For many children, the thought of taking on their abuser in court can be too much. A new bill would give them a chance for justice as an adult. Henrico resident Fatima Smith’s story prompted the legislation.
“While I was asleep, he was touching me. I woke up to him touching me,” Smith recalled.
Competitive cheerleading consumed Smith’s childhood. She loved it all: the travel, the competitions and the trophies that came with it. Yet, she says it also enabled an adult in her cheerleading community to sexually assault her.
“He pulled the sheets back and pulled my pajama bottoms down and I didn’t have underwear on,” she said. “I remember feeling uncomfortable, pulling the sheets back up and I didn’t share what happened.”
Smith, who was just 12 at the time, remained silent. She says even though her mother had told her if anyone touches her inappropriately to speak up immediately, she didn’t really process it. This was someone in the trusted cheerleading community.
Smith finally spoke up when her alleged attacker was arrested and accused of sexually assaulting other girls. The middle schooler told her mom but they didn’t press charges.
“At the time my mom made the decision not to because the two girls who came forward were receiving death threats and hate mail,” explained Smith.
But when he was arrested again in another case years later, Smith was ready to go to court. She was in her early 20s.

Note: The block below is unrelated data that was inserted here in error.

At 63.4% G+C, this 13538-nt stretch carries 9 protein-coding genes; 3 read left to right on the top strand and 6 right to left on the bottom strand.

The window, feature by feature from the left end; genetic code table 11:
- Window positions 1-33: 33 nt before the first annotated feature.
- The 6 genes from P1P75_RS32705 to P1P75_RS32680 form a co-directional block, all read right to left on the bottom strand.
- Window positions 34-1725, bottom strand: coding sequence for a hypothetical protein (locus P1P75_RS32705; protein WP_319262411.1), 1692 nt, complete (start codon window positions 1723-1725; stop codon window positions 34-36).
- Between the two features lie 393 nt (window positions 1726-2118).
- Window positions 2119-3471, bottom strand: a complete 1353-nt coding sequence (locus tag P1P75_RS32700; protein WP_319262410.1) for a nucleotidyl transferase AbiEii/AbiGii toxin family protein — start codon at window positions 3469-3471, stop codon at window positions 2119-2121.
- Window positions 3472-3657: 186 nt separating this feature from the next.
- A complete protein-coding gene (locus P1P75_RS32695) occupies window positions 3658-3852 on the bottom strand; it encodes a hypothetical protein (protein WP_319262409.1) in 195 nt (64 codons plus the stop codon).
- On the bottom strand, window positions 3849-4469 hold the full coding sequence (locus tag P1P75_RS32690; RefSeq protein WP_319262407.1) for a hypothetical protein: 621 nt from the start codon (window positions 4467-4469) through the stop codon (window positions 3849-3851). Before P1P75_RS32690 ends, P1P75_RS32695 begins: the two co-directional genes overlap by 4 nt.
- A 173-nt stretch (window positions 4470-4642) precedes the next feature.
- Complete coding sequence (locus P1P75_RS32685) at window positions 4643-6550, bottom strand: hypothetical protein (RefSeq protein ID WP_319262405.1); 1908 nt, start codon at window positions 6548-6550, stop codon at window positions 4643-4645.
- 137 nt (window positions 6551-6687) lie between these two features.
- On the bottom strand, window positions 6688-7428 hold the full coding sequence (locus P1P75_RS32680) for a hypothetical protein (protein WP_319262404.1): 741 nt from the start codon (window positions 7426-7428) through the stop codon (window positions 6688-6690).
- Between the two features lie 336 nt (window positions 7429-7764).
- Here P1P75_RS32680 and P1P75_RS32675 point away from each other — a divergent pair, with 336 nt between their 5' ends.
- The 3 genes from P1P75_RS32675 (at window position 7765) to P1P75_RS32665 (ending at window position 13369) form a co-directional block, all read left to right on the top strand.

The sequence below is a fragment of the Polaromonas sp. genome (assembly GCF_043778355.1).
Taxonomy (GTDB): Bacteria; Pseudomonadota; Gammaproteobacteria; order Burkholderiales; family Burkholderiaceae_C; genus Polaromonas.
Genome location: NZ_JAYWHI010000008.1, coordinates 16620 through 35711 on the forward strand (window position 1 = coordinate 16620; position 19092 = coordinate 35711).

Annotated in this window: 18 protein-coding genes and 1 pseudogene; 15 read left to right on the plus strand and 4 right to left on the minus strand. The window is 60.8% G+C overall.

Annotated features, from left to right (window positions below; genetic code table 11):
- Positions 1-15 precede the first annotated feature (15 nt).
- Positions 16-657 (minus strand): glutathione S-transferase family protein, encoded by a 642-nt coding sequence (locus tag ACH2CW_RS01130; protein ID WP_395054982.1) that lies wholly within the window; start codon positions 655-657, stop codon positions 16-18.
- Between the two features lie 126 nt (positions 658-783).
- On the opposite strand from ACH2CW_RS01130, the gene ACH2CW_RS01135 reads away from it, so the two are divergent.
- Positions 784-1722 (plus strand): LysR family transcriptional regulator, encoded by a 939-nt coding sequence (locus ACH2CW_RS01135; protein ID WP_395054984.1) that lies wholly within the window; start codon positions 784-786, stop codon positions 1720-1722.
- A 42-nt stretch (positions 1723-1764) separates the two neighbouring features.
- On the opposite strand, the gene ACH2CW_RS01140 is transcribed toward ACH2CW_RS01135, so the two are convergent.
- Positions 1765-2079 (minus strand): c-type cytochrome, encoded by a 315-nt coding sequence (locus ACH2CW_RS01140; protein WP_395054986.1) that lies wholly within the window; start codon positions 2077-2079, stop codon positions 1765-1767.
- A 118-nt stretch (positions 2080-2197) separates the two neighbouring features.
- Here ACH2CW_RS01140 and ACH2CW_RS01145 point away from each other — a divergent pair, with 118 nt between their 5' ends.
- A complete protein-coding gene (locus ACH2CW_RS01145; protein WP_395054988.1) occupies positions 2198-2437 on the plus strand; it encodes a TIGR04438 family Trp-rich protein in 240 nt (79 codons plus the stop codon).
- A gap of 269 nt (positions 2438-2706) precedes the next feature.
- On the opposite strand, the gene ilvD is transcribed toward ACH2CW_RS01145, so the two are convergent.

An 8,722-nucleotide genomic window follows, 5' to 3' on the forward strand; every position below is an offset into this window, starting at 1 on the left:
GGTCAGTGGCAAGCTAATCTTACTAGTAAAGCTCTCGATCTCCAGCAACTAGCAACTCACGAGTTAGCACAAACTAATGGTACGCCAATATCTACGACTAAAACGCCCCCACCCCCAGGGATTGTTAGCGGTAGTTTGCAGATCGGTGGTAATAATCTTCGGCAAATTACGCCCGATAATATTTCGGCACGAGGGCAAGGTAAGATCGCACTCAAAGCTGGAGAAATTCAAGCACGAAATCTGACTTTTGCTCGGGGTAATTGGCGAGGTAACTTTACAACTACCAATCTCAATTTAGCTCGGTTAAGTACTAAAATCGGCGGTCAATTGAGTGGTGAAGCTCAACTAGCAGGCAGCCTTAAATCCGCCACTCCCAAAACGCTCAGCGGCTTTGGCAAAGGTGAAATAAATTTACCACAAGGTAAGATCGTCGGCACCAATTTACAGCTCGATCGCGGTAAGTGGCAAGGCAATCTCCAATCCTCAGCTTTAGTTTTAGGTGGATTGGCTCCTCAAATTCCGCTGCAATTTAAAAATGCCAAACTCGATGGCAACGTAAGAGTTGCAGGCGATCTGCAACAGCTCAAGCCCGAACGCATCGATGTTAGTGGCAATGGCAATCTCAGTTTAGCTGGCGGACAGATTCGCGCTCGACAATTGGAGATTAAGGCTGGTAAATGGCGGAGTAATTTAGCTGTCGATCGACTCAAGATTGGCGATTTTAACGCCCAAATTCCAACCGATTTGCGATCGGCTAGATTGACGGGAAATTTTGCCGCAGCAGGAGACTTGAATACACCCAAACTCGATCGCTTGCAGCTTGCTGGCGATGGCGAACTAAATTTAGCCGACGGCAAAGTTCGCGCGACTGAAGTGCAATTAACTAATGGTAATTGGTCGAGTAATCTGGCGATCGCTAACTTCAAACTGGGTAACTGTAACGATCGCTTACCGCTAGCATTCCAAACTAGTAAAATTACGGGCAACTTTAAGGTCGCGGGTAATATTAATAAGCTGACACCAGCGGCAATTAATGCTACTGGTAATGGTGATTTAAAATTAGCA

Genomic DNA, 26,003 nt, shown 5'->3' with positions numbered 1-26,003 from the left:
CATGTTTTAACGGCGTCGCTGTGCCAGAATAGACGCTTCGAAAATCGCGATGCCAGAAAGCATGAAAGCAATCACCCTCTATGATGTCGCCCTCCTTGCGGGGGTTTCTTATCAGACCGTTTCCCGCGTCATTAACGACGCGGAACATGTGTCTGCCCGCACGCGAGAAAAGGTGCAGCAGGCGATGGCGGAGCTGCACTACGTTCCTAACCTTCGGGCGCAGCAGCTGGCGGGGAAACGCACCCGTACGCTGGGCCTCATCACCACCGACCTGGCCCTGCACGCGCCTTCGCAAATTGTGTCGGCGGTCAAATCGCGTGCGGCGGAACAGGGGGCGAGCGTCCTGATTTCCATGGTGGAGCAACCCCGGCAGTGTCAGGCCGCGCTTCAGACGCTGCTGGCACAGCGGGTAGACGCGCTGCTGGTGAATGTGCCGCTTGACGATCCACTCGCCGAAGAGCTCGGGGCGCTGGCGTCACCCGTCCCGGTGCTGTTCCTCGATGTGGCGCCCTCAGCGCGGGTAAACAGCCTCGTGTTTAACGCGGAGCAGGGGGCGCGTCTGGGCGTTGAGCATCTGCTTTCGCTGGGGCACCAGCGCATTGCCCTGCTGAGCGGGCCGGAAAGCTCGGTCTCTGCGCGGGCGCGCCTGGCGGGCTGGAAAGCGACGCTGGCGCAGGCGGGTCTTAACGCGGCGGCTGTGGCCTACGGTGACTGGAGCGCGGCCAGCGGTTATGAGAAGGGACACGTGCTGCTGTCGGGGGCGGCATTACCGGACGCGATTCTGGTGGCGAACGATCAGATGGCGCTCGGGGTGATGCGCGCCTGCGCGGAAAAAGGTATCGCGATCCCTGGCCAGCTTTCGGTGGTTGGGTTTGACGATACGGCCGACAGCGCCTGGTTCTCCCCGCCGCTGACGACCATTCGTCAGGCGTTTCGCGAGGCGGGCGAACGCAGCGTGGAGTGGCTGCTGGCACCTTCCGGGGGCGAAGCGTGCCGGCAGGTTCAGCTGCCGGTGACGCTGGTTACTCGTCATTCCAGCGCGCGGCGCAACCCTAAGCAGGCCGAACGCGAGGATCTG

“I am in a place where I can do this. I have a better sense of who I am because I am an adult. And then the prosecutor is like ‘unfortunately, you can’t.’ I just remember that day being like, I don’t want this to ever happen to someone else,” she said.
Smith was too old to report the crime.
“Right now, you have until you are 19 to report such a crime,” Democratic Senator Jennifer McClellan of Richmond explained.
Sen. McClellan heard Smith’s story, which prompted her to introduce legislation to extend the statute of limitations for minors reporting sex crimes to five years after they become an adult. In other words, they would have until age 23 to press charges.
“The trauma of that is such that it takes a while to be ready to come forward,” McClellan said. “Sometimes, it’s the shame of what happened. Sometimes, they think they’ve been told it’s their fault.”
Opponents fear extending that time period could backlog police and flood the courts. Still, for Smith, it’s about giving those who are finally ready to face their attackers the chance to fight back.
“Most children don’t come forward until adulthood,” said Smith.
Smith’s experience has led her into a career helping sexual assault survivors heal. She plans to go before lawmakers and testify in support of the legislation.
Another bill in the House side proposes extending the statue of limitations to seven years after becoming an adult.